Faith and Fathers
Posted on June 13, 2016

I’m a dad and love it. That’s not to say I fully understand it or know how to do it. But still, I love it.

For the most part, I am a long distance father. Three of our four children live in North Carolina. Only one is here in New York. She’s married to a fine young man, so she requires a little less paternal advice than the other three. All that is to note that life as a father has changed appreciably since the kids were little and (a) constantly present and (b) undeniably dependent. Still, there are certain things expected of those of us who call ourselves “fathers,” no matter the ages or locations of our children.

For starters, I think we are called upon to be sources of reason. (Note: Moms usually tend to be better at that, as at most other things, but that still does not let us dads off the hook.) When a child is facing a decision of significant importance, and especially when that child asks for our opinion, we should be able to contribute in a healthy and life-enhancing way. Autocratic answers are rarely healthy and life-enhancing. There are exceptions to that, of course. If a four-year-old child asks to ride her tricycle in the street, a one-word answer is required: “No.” That should be followed by a loving explanation, but the decision is non-negotiable. Twenty years later, however, if that same daughter asks whether to attend grad school or accept a specific job offer, the rules of encounter have changed. We no longer dictate. Instead, we help the child explore her options. “What are the advantages of either decision? What are the disadvantages? Which way are you leaning, and why? Which would make you happier? Which will contribute more to your long-term goals and dreams?” The great therapist, Karl Rogers, was probably correct in teaching that most people carry their answers within themselves and simply need someone to help them discover what they already know. Wise fathers, using voices of reason, serve that purpose.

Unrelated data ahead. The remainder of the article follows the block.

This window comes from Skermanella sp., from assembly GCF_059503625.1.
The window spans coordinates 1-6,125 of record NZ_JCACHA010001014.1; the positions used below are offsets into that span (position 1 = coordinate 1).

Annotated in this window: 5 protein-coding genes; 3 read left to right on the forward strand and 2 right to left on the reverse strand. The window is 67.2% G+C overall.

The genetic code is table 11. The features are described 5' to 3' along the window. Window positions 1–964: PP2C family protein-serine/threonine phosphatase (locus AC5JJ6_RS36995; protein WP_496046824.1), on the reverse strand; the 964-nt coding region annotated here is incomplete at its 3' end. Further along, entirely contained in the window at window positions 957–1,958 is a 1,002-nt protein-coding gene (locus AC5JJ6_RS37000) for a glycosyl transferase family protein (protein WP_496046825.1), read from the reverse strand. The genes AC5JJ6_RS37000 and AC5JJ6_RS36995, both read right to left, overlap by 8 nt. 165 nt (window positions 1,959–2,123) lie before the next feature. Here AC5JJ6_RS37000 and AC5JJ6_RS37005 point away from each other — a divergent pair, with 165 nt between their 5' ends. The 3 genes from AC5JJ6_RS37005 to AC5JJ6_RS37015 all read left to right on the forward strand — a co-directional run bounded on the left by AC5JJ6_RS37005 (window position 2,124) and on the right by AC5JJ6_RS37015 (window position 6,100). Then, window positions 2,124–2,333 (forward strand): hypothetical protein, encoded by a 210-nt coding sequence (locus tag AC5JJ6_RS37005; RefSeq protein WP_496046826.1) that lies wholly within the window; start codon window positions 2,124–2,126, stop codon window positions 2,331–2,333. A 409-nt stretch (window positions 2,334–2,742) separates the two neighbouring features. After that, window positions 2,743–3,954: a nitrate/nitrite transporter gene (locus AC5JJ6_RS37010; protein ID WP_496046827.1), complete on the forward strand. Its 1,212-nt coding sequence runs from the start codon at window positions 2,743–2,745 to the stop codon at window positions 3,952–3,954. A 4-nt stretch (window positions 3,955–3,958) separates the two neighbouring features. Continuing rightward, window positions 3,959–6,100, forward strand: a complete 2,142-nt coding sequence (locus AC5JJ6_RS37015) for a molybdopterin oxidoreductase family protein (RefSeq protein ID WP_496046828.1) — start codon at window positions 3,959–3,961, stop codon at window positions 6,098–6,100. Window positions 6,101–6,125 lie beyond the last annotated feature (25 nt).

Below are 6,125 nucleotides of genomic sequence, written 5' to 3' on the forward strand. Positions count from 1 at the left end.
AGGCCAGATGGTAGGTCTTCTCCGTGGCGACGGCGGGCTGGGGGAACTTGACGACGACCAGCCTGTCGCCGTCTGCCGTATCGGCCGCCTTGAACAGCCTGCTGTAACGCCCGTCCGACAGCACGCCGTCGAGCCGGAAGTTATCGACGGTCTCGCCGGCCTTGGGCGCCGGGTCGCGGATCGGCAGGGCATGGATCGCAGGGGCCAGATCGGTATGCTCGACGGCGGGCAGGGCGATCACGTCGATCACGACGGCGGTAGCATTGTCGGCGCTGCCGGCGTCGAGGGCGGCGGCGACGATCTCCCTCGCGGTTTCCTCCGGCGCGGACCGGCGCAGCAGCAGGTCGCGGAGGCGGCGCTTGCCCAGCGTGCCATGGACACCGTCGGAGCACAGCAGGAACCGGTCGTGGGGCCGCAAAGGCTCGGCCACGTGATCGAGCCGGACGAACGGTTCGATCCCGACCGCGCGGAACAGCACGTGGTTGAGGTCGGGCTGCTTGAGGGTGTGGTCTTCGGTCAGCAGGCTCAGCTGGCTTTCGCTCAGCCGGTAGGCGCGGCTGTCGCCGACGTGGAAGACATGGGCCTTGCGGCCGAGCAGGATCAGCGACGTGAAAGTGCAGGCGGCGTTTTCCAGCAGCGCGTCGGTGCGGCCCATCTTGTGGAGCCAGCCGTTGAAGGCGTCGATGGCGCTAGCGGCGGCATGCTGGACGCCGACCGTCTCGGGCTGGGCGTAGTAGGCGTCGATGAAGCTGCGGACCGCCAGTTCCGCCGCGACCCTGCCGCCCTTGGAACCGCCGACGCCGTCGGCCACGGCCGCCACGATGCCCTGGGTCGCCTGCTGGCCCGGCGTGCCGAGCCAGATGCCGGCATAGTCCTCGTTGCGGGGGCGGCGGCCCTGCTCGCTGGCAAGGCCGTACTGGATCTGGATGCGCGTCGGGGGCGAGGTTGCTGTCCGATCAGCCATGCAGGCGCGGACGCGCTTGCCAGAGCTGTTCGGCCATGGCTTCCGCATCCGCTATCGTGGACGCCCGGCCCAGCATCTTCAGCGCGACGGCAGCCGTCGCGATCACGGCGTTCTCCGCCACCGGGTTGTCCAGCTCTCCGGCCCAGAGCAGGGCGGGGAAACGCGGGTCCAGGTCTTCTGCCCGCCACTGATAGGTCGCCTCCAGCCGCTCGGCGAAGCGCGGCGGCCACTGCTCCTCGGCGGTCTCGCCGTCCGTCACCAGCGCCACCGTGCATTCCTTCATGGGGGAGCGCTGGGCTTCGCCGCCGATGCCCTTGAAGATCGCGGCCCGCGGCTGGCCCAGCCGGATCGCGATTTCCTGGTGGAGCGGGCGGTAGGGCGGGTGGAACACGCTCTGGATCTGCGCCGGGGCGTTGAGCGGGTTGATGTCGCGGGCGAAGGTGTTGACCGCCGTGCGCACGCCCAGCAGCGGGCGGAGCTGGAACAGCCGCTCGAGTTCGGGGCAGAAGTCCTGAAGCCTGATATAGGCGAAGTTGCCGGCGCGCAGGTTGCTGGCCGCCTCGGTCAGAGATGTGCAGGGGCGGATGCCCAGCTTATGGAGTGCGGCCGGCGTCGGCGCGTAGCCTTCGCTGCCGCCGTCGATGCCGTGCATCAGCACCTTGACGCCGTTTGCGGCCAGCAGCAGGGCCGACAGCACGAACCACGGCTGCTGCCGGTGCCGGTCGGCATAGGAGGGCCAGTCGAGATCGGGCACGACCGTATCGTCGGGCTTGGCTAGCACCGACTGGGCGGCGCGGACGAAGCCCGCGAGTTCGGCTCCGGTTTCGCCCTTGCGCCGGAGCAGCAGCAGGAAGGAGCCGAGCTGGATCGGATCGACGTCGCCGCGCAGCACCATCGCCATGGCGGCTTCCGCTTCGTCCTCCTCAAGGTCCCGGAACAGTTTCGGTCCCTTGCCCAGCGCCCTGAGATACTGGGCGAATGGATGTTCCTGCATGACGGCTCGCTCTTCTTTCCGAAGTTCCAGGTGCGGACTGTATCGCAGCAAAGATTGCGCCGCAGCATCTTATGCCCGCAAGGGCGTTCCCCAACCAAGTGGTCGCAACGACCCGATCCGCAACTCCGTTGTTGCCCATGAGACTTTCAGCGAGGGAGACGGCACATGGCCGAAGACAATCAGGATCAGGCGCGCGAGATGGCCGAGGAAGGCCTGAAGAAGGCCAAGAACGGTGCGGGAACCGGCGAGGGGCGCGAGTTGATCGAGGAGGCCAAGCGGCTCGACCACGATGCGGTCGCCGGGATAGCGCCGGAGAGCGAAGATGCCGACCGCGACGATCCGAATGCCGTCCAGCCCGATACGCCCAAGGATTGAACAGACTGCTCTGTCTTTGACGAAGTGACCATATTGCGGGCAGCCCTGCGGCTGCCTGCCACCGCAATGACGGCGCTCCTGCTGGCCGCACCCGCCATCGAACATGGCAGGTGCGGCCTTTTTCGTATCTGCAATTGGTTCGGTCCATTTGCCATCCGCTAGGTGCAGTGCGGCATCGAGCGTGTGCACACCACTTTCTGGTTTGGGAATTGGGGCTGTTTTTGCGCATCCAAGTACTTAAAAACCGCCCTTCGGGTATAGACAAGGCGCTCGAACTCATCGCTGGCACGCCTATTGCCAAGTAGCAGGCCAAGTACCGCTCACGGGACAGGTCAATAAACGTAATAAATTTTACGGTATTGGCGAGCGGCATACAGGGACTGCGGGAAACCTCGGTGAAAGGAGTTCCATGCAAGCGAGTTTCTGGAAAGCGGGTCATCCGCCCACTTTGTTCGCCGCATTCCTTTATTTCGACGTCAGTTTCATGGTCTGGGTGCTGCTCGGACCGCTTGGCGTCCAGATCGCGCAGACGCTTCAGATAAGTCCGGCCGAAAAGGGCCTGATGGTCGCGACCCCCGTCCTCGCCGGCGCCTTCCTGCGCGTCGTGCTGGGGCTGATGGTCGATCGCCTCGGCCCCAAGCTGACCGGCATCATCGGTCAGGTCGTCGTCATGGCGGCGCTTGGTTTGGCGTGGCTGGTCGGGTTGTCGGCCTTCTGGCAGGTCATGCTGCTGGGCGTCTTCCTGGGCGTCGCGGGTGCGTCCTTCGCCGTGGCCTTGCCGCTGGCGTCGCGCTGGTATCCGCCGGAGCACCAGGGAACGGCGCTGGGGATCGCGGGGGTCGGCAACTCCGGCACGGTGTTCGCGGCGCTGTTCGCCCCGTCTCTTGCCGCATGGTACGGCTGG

We are also called upon to be voices of encouragement. Successful people often identify a particular individual from their past who was their inspiration. And frequently they report that the person they named simply said to them over and over: “I believe in you. You can do and become anything you choose.” A simple spirit of encouragement enabled the recipients to overcome potential obstacles of fear or self-doubt and forge lives of remarkable achievements. How difficult is it for any father to become a voice who says to our children, “I believe in you”?

Most of all, to be sure, we are called upon to be models of behavior. Role models. Examples. Do-as-I-do influences. Cain Kilby Clark, the Mommyhood Mentor, wrote: “At some point in (our children’s) lives, what they have witnessed us doing is likely to become the path they will take. It is critical to choose the life you would want your child to replicate; because our children are watching.” (The Huffington Post, September 30, 2013) If there were a daddyhood mentor, he should make precisely that same point. We can lecture our children about integrity, but if they observe us cheating our customers or lying to our friends, then all our words about integrity will be no more than “noisy gongs or clanging cymbals.” (I Corinthians 13:1) We can talk to our kids about kindness, but if they witness us speaking to their mothers in demeaning or unkind fashions, then the lessons we sought to teach meant nothing. They can hear us tuning in to our favorite love songs on Pandora or YouTube, but if we have no time for them, show no interest in their interests, are consistently absent when they need us, and do not know how to express love in deeds or words, then love is a lesson they will not learn from their fathers. And Love is the most critical virtue we can ever pass along to our children. Ms. Clark’s wise counsel is something we dads need to hear: “It is critical to choose the life you would want your child to replicate; because our children are watching.”

Many years ago, the late Dan Fogelberg wrote and sang a beautiful song as a tribute to his father. It was called “The Leader of the Band.” In it he sang of the lessons he learned from his dad, the strength he saw in him, and the love he felt from him. The refrain included lyrics reminding listeners how Fogelberg simply sought to emulate all that goodness in his own adult journey. He sang: “My life’s a living legacy to the leader of the band.”

If I could sing, I would echo those words about my dad. Till his dying day, he was my hero, my mentor, and my best friend. To me, because of him, the very word “father” is nearly sacred. That’s the legacy those of us who are privileged to be dads should strive to create – a legacy of reason, encouragement, example, and most of all love.

Comments

Dr. Bob Kerr on June 14, 2016

Michael, I came across your blog page and was delighted to find you're still going strong! Drop me a note when you can at lblkerr816@gmal.com. Bob

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